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Posts Tagged ‘theatre’

One of the things I’ve missed during this pandemic year is collective experiences: the chance to be among a group of people, enjoying the same thing at the same time (and not through a screen). I particularly missed live theatre, so I was thrilled that Shakespeare on the Common is back this year.

My guy and I made a midweek date to see The Tempest – which we had both read in high school, but not really interacted with since then. I met him after work and we picked up a feast from BarTaco, which does delicious tacos and salsa with flavor and heat.

We arrived early and snagged a good spot with a view of the stage – though I’d definitely bring or rent chairs next time, as the ground gets hard after a while. But it was a perfect, clear evening, and we settled in to watch the cast (including John Douglas Thompson, whom I remembered seeing in Carousel on Broadway a few years back).

Both the men who taught me Shakespeare – Mr. Walker in high school and Dr. Wade in college – used to insist, I think rightly, that his plays are meant to be watched, not read. The story has so much more power (and the jokes are so much funnier) when you’re watching it unfold in real time. I had forgotten, or perhaps never realized, how much of The Tempest is about power: who has it, who ought to have it, what it means to have (or choose to give up) authority over another person, or to assert your own.

Of course there’s the love at first sight between Ferdinand and Miranda, and Prospero’s schemes to ostensibly keep them apart. There’s the bumbling pair of jokers from the shipwrecked crew, and their plot to overthrow Prospero (not very well planned). And there are Ariel and Caliban – who are treated very differently by Prospero, but are ultimately bound to him until he sets them free.

We laughed and clapped and marveled at the cast’s artistry, and savored being together. An entirely joyous experience, and a wonderful return to live theater.

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katie lin-manuel miranda interview microphone

It’s been ten days and I still can’t believe I get to say this: I got to interview Lin-Manuel Miranda.

I do not, generally, get starstruck very often. The exceptions to that rule tend to be the authors I love (like Alice Hoffman, who was very kind when I spoke to her on the phone last fall). But I am a musical theatre geek from way back, and I have spent untold hours over the past two years listening to Hamilton.

So when I found out Lin-Manuel was coming to speak at the Harvard Kennedy School (where I work), I just about hit the ceiling. I know for a fact I wasn’t the only one.

Lin-Manuel flew in for a Thursday evening to kick off America Adelante, a conference for Latino students and leaders. I begged everyone I had to beg – namely, my editors at the Harvard Gazette and my colleagues who organized the conference – to let me be the one to write the story. I’d have begged Drew Faust herself (Harvard’s president) if I had to.

All I was expecting was a seat at Lin’s keynote – a literal seat in the room where it happened. I did not dream of what you see above: ten minutes, give or take, with the man himself.

I’d scribbled notes all through his keynote, which was fantastic, then listened in as my colleague Matt interviewed him for the HKS podcast. When he turned to me with that grin after wrapping up with Matt and said, “Who are you writing for?,” I nearly lost all my words. (But I managed to recover a few of them.)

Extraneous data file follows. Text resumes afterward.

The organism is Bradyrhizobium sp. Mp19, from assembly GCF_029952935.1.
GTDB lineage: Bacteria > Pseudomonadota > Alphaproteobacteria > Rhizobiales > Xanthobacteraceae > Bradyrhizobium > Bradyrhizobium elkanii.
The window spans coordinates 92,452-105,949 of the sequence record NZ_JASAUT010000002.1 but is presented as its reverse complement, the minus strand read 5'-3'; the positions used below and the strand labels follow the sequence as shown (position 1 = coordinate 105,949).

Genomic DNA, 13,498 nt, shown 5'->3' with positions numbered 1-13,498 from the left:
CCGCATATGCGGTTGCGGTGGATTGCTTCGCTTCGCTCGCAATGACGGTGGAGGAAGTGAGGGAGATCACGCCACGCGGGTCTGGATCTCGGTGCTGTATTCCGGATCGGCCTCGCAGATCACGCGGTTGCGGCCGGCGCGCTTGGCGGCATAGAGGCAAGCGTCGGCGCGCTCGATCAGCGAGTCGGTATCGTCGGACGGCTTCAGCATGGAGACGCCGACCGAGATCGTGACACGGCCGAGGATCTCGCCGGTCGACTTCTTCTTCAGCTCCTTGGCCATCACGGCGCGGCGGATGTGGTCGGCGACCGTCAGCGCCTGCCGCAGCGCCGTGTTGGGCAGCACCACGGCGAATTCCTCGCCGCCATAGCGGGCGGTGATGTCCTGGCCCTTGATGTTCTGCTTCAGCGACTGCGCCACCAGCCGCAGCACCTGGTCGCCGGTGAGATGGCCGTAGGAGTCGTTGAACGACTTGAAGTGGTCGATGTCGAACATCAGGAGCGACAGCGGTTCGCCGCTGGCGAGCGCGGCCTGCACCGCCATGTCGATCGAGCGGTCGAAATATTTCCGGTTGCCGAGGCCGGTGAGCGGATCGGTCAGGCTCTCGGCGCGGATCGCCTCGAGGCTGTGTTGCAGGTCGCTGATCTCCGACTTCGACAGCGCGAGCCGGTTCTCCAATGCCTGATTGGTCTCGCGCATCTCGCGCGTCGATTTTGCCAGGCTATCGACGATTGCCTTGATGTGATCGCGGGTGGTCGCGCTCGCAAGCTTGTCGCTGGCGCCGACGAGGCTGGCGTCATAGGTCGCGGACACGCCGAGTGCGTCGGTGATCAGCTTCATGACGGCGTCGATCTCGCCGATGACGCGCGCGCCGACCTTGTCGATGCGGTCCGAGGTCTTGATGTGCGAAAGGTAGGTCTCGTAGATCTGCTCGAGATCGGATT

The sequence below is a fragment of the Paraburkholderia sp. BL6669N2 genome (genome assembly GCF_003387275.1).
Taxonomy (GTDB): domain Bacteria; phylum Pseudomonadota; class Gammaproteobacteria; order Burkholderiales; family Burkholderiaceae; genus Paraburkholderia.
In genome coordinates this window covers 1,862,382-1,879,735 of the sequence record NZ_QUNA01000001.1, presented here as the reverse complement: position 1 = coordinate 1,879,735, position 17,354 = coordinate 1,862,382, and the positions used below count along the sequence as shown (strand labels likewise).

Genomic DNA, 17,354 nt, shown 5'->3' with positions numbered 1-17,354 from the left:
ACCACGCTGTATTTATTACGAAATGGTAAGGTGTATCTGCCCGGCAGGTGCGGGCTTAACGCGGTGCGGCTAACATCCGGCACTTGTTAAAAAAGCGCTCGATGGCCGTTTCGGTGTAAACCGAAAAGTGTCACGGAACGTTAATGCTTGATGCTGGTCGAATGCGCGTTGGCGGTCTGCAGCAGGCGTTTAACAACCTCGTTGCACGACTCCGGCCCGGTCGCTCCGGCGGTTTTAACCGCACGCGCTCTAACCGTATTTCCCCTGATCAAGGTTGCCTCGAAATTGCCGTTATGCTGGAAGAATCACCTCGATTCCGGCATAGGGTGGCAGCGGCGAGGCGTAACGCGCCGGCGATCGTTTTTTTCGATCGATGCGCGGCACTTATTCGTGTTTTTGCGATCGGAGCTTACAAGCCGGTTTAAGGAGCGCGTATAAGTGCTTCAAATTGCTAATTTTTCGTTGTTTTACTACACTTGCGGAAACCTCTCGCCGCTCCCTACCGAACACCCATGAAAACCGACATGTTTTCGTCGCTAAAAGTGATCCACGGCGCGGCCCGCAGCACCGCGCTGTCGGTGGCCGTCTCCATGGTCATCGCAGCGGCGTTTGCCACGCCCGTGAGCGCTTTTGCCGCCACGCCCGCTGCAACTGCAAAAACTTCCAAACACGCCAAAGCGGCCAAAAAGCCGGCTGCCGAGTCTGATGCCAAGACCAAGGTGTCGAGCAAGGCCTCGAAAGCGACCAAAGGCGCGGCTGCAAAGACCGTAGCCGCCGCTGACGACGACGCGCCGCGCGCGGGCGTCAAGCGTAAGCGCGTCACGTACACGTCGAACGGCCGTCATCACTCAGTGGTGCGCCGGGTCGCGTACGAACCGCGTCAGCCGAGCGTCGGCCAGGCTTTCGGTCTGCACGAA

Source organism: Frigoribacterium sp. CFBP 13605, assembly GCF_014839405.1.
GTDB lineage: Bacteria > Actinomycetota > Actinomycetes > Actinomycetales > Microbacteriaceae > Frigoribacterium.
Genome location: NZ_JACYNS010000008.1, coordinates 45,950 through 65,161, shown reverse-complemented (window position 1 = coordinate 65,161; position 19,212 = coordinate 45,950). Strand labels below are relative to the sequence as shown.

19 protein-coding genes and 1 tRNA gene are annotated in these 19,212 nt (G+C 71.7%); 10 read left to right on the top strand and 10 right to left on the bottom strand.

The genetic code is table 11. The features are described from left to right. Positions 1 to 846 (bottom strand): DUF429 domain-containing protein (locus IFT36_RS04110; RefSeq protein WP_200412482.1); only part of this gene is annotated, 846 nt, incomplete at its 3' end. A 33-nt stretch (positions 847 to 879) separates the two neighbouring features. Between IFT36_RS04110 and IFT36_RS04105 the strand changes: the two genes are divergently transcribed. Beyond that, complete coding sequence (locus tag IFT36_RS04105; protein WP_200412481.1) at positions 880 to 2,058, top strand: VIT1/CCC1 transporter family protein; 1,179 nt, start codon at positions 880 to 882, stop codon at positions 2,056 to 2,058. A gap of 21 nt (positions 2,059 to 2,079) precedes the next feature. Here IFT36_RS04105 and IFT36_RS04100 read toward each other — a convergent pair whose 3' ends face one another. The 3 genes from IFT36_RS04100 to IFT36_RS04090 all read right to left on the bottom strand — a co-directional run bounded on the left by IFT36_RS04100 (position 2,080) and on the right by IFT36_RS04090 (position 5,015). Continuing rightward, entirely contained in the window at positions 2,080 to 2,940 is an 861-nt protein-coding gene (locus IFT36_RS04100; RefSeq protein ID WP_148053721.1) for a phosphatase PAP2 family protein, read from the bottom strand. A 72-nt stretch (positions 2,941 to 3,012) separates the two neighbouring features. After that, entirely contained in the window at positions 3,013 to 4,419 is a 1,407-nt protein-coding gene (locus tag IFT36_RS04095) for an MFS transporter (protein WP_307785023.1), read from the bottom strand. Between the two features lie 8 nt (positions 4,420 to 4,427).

katie lin manuel miranda

I asked him first about democracy. Hamilton is the origin story of democracy, and some of Lin’s prolific activism on Twitter is about urging people to get involved in democracy today: registering to vote, calling their reps, making their voices heard. “We’re seeing such an accumulation of ordinary voices,” he said.

We talked, too, about art and activism: both are vital parts of his work. He mentioned being inspired by the Parkland students, and making “the Marvel/DC crossover” with Ben Platt of Dear Evan Hansen to encourage them. (Their collaborative song, Found Tonight, gives me chills.)

I admire Lin’s creative genius, but I also love how generous he is, how much he cares about making a difference in the world. He was funny and engaging, and even though I’m sure he was tired, he really listened to my questions and offered thoughtful answers. (And he talks with his hands! So do I.)

katie lin manuel miranda hand gesture

My favorite question was the last one I asked: “What’s the last great book you read?”

He paused – “Ooooh!” – then admitted, “I’m sort of in a prison of my own making.”

The reason? His New Year’s resolution was to read all of Shakespeare’s plays, and “I’m so behind,” he confessed. “I’ve had a busy few months!” That was the understatement of the night.

But then – then! – he waxed eloquent about reading the sonnets, and “the freedom he [Shakespeare] finds within the form.” In classic Lin fashion, he concluded, “Reading the sonnets was pretty dope.” I nearly died of English-major nerd bliss.

I’d forgotten my copy of the Hamiltome, but I asked Lin to sign my journal, and he graciously complied. The inscription, under my name and above his signature?

“See you in the room where it happens.”

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Heartened

red gold leaves ground

By the brilliant, joyful student performance of In the Heights I saw at Berklee College of Music on Friday night. And the powerful, lovely original song the cast performed after the curtain call (written by Zaid Tabani, who played Usnavi and is wicked talented).

By the wise, thoughtful voices of faculty members at my workplace, who are drawing on their expertise and experience to help make sense of what happened and what is next.

By conversations with friends and strangers, and the quiet sense that we are taking care of each other in small ways.